YOLO-NAS is a new state-of-the-art object detection model developed by Deci. In this guide, we're going to discuss what YOLO-NAS is and how to train a YOLO-NAS model on a custom dataset.

To train our custom model, we will:

  1. Load a pre-trained YOLO-NAS model;
  2. Load a custom dataset from Roboflow;
  3. Set hyperparameter values;
  4. Use the super-gradients Python package to train the model on our data, and;
  5. Evaluate the model to understand the results.

Without further ado, let's get started!

What is YOLO-NAS?

You Only Look Once  Neural Architecture Search (YOLO-NAS) is the latest state-of-the-art (SOTA) real-time object detection model. YOLO-NAS achieves a higher mAP value at lower latencies when evaluated on the COCO dataset and compared to its predecessors, YOLOv6 and YOLOv8 .

YOLO-NAS is available as part of the super-gradients package maintained by Deci.

The following chart shows the result of Deci's benchmarks on the YOLO-NAS:

Figure comparing the performance of YOLO-NAS and other top real-time detectors on the COCO dataset

YOLO-NAS is also the best on the Roboflow 100 dataset benchmark, indicating the ease of its fine-tuning on a custom dataset.

Figure comparing the performance of YOLO-NAS and other top real-time detectors on the RF100 dataset

In this written tutorial (and the video below), we will explore how to fine-tune YOLO-NAS on the custom dataset. As usual, we have prepared a Google Colab that you can open in a separate tab and follow our tutorial step by step. Let’s dive in!

Python Environment Setup

Before we start training, we need to prepare our Python environment. Let’s start by installing three pip packages. The YOLO-NAS model itself is distributed using a super-gradients package. Remember that the model is still being actively developed. To maintain the stability of the environment, it is a good idea to pin a specific version of the package. In addition, we will install roboflow and supervision, which will allow us to download the dataset from Roboflow Universe and visualize the results of our training respectively.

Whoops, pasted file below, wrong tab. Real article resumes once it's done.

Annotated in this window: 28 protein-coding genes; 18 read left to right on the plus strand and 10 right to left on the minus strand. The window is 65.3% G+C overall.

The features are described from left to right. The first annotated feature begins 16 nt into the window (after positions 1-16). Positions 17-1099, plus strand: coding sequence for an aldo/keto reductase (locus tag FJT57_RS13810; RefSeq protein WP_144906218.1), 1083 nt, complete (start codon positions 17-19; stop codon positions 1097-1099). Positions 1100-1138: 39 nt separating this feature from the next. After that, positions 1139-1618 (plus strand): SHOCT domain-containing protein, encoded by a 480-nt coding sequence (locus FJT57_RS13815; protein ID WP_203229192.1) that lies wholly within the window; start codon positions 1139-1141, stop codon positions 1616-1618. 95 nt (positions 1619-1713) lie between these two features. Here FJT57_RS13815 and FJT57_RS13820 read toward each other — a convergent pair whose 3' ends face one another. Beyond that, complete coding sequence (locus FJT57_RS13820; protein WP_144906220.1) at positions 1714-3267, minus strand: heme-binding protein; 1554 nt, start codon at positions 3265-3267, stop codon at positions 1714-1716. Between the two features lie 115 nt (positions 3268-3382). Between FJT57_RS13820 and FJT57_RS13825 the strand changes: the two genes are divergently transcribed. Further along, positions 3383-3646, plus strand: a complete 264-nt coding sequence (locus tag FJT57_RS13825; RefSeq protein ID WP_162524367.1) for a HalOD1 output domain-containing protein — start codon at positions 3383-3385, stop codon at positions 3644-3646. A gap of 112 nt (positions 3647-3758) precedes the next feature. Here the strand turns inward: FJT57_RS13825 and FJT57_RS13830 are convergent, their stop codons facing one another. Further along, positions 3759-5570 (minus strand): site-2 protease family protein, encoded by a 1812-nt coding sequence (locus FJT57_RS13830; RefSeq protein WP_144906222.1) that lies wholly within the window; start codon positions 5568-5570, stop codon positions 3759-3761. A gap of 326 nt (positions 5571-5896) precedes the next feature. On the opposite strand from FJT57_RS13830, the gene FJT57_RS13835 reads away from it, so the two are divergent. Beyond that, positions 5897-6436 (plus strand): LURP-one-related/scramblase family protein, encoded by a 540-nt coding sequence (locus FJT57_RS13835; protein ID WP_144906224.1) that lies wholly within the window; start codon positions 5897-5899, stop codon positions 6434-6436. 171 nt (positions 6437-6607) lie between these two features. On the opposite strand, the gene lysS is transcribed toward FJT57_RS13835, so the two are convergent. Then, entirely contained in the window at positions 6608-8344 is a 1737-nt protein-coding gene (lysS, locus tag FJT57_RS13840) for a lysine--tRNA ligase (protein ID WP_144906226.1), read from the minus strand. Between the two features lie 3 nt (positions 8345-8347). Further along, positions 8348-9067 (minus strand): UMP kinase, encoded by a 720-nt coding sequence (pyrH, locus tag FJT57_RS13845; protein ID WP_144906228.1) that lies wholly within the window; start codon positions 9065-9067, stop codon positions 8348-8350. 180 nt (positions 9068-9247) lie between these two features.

pip install super-gradients==3.1.1
pip install roboflow
pip install supervision

If you are running YOLO-NAS in Jupyter Notebook, don’t forget to restart the environment after installation is complete.

Inference with YOLO-NAS Using Pre-trained COCO Model

Before you start training, it’s a good idea to make sure the installation goes according to plan. The easiest way to do this is to make a test inference using one of the pre-trained models. At the same time, this will also allow us to familiarize ourselves with the YOLO-NAS API.

Load YOLO-NAS Model

To perform inference using the pre-trained COCO model, we first need to choose the size of the model. YOLO-NAS offers three different model sizes: yolo_nas_s, yolo_nas_m, and yolo_nas_l.

The yolo_nas_s model is the smallest and fastest, but it probably won’t be as accurate as the larger models. Conversely, the yolo_nas_l model is the largest, most accurate, and slowest. The yolo_nas_m model offers a middle ground between the two.

import torch
from super_gradients.training import models

DEVICE = 'cuda' if torch.cuda.is_available() else 'cpu'
MODEL_ARCH = 'yolo_nas_l'
#            'yolo_nas_m'
#            'yolo_nas_s'

model = models.get(MODEL_ARCH, pretrained_weights="coco").to(DEVICE)

YOLO-NAS Model Inference

The inference process involves setting a confidence threshold and calling the predict method. The predict method will return a list of predictions, where each prediction corresponds to an object detected in the image.


result = list(model.predict(image, conf=CONFIDENCE_TRESHOLD))[0]
Figure showing the results of the YOLO-NAS inference

YOLO-NAS Inference Output Format

The output of YOLO-NAS inference is an ImageDetectionPrediction object which encapsulates the details of the objects detected in the image. This object contains three fields:

  • image - NumPy array representing the image used for inference.
  • class_names - Python list of category names used during the model's training.
  • prediction - Instance of the DetectionPrediction class, which contains detailed information about the detections made by the model.

The DetectionPrediction the object has three fields:

  • bboxes_xyxy - NumPy array of shape (N, 4), representing the bounding boxes of the detected objects in xyxy format.
  • confidence - NumPy array of shape (N,), representing the confidence values of the detections. Each value is between 0 and 1.